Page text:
Also, if in split phase - apparently the feed in to the other unit, must be in that phase. If you feed from a 30amp service, which is a dogbone type of bonding of l1 to l2 - (essentially not out of phase with one another),. then the other unit will not come on line.

So lots of issues and unfortunately a compromise decision has to be made with either choice.

Split phase is completely reasonable that all units have to work. THat's a technical necessity

In parallel or 3p mode it's not.

I.e. I can switch off single phases in a house installation - so what? Probably low hanging fruits in Victron firmware would be to accept failure of non-masters in 3p and parallel configurations.

IMHO mid-term it will be inevitable for Victron to get rid of the master-slave architecture and adapt a more elaborated voting/heartbeat scheme.

There is a lot of companies out there trying to distinguish themselves with unique features. Just saying...

very true. assuming split phase is used to get 120/240. But if you are only using it to power two inverters that are taking feeds from alternating phases of a power supply - namely 50amp 125/250 service - to just be operational, then the 240 isnt relevant. . .

Here is a question - if you configured it in parallel and it was feeding two independent panels. Can you feed one inverter from L1 and the other inverter from L2 and their outputs are NOT feeding the same output (different panels). Would that work ? Would the GX units be able to determine total output even if they werent balanced in output ?

[Feeding parallel from different phases]

It's an educated guess, but I am pretty sure that wouldn't work. The Quattros/Multis "sync" via VE.Bus and would actually see they are out of sync.

You could - also educated guess, but also pretty sure - feed with two parallel Multis (which are fed by the same Lx) two independent AC-Out branches.

On the other hand that could get nasty as soon as you'd have on one of these branches energy coming IN and on the other not. Maybe that could cause some trouble.

And of course both should still be connected to the same battery.

and that brings back to my original dilemma/question.. .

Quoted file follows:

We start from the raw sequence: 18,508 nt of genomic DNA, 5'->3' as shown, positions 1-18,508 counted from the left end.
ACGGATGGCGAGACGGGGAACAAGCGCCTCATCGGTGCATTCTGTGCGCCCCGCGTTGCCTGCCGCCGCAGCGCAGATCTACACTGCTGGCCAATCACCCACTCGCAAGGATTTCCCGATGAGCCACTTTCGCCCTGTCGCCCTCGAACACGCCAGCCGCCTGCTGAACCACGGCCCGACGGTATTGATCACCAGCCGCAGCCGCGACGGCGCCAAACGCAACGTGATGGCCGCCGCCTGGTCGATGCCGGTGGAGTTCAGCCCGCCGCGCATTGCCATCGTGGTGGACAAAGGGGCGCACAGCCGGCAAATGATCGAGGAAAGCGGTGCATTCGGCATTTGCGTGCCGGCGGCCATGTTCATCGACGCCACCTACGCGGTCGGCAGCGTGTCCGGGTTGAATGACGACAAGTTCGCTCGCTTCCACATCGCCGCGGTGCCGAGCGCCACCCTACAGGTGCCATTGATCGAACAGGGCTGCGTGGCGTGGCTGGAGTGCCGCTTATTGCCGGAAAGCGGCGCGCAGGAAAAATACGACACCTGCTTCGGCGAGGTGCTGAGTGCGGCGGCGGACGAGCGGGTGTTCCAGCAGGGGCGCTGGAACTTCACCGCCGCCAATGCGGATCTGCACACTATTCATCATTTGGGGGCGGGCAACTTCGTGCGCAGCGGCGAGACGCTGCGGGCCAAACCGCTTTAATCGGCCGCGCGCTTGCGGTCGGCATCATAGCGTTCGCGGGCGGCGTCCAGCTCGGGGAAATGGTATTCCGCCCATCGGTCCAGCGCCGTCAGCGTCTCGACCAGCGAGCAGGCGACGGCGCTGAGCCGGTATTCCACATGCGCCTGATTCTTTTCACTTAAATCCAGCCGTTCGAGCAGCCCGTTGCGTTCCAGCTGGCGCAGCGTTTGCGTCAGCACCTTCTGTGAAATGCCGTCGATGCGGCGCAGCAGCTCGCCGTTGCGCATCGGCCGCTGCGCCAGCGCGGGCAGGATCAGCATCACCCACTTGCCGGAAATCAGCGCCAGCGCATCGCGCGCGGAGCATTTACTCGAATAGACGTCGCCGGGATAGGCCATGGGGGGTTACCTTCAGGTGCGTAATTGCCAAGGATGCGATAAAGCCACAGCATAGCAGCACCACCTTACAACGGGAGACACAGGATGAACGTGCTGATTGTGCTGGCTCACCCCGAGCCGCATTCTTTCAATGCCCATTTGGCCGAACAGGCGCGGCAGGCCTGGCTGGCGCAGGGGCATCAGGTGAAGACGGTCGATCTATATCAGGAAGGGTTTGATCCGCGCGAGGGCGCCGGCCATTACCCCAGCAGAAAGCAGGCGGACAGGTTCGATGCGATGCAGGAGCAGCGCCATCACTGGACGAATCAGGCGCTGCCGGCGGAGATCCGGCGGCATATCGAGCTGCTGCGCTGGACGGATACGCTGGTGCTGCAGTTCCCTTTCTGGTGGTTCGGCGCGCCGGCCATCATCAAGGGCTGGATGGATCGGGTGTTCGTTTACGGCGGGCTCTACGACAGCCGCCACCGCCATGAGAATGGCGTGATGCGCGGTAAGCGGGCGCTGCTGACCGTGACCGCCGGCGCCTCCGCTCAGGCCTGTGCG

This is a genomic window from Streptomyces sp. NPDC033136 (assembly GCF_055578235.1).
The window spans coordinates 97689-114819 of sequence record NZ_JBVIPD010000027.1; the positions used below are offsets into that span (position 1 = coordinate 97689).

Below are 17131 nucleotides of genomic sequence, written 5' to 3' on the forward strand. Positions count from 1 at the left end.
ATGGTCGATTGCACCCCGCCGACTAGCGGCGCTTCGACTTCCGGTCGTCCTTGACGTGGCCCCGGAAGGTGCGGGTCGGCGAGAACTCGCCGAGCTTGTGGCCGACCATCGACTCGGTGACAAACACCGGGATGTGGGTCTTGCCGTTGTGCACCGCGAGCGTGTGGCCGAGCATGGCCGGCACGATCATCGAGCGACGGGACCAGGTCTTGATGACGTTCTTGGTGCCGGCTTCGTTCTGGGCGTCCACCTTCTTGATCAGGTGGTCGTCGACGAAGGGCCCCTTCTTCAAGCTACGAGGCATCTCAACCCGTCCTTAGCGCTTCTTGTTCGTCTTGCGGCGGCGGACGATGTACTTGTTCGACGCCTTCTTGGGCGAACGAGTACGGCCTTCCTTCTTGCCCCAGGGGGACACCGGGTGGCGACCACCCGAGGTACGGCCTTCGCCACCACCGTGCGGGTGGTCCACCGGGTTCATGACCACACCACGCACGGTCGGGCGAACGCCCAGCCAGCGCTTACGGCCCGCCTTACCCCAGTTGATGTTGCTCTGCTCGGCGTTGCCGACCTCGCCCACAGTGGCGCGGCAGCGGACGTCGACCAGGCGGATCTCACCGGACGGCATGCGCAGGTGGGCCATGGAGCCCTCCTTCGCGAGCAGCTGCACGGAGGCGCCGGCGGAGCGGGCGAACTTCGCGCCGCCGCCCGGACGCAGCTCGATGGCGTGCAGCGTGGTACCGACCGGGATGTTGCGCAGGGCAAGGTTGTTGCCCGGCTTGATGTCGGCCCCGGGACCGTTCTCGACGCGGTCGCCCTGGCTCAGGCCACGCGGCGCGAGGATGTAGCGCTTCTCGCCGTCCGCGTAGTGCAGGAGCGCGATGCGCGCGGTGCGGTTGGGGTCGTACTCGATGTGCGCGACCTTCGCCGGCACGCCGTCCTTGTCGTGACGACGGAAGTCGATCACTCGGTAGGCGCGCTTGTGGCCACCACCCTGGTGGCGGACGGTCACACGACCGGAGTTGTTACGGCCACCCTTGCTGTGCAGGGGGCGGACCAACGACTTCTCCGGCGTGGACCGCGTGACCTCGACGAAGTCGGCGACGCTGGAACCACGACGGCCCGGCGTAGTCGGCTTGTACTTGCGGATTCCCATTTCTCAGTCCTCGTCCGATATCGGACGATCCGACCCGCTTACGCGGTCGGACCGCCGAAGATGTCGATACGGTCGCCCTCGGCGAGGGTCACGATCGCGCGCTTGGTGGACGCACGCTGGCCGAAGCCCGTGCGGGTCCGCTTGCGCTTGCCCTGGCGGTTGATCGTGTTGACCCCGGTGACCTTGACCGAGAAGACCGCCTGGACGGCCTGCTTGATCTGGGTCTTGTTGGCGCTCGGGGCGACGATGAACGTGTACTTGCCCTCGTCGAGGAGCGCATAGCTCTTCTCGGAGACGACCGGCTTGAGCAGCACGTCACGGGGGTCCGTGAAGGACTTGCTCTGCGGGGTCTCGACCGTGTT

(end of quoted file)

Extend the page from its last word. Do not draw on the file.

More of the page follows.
I have two inverters off same battery bank. I have shore power that feeds with two legs (180 deg phase). Each feeds a separate panel. If I split phase - no big deal. as essentially I'm feeding two separate panels off one leg of power each. But the incoming power must be out of phase with each other or only one leg of power is used.. .

If I parallel - does the incoming power to the inverters need to be in phase ? Because ideally, you want L1 in inverter 1 and L2 in inverter 2. These will be out of phase with each other. And then the follow -up - does the output need to actually be in "parallel" - as in both inverters feeding both legs evenly.

I have to admit, I'm starting to get lost with some nomenclature here.

Evidently you have two cases:


You configure the Inverters "Split Phase 180 degrees" for your shore power. This seems to be the right solution if your shore power has that specs. I do not get the "But the incoming power must be out of phase with each other or only one leg of power is used."


Yes, I strongly believe (! never tried that experiment) that if you want to drive two inverters in parallel and feed them different phases it won't work.

I base my guess on the fact that a 3p config will complain if the quattros/multis aren't given the "right" phase. If they could shift it to compensate, they wouldn't complain and then with that same tech two parallel inverters could accept inputs out of phase.


I guess someone from Victron would need to enlighten us if that is so, and maybe even if it could work in principle (enter the firmware gurus) or not.

I wrote an explanation of the options below.

Basically, when any multipluses are configured as a unit, they operate atomically. But there is an exception in split-phase mode when both are fed the same (single) phase.

IMO this is irrelevant for USA RV users, because the one time when split phase is available, each single phase is still 6kW, and 6kW is much more than most RVs can use on a sustained basis. Hence, using only one phase is okay.

But there are other tradeoffs that are also important, so I noted them below.

ben avatar image
ben answered ·

Here are the ways you can use two MultiPluses in USA RV parks.

[1] You can run them both completely independently, and then you need two CCGX, etc., if you want the full stack of monitoring and visualization.

[2] You can run them in a parallel "stack" and unify your load centers. The advantage of this is that you get the full power distribution across the whole set of loads. The downside is you cannot run 240V appliances, they run or fail as an atomic unit, and your minimum shore current in assist mode is twice the specified minimum for a single unit. You must wire both units to the same leg when you are on a 50A supply, so you will have a maximum of 6kW shore power available on 240V shore supplies.

[3] You can run them in a split-phase pair. There are two advantages of this approach compared to stacking. First, your two units are wired to each phase when on a 240V supply, so you have access to the full 12kW at the pole, subject to the internal limits of your MultiPluses. (They won't be able to charge that much, for example.) Second, if you have a single phase supply (120V 30A, 20A, 15A), you can feed it to one side and the other side will reject incoming and stay in inverter mode. You will have seamless load support on both legs, but you will be going through the battery for the second leg. A consequence of this setup is that if you have a large 120V generator, you may not be able to fully utilize it, because it can only feed one of your two units.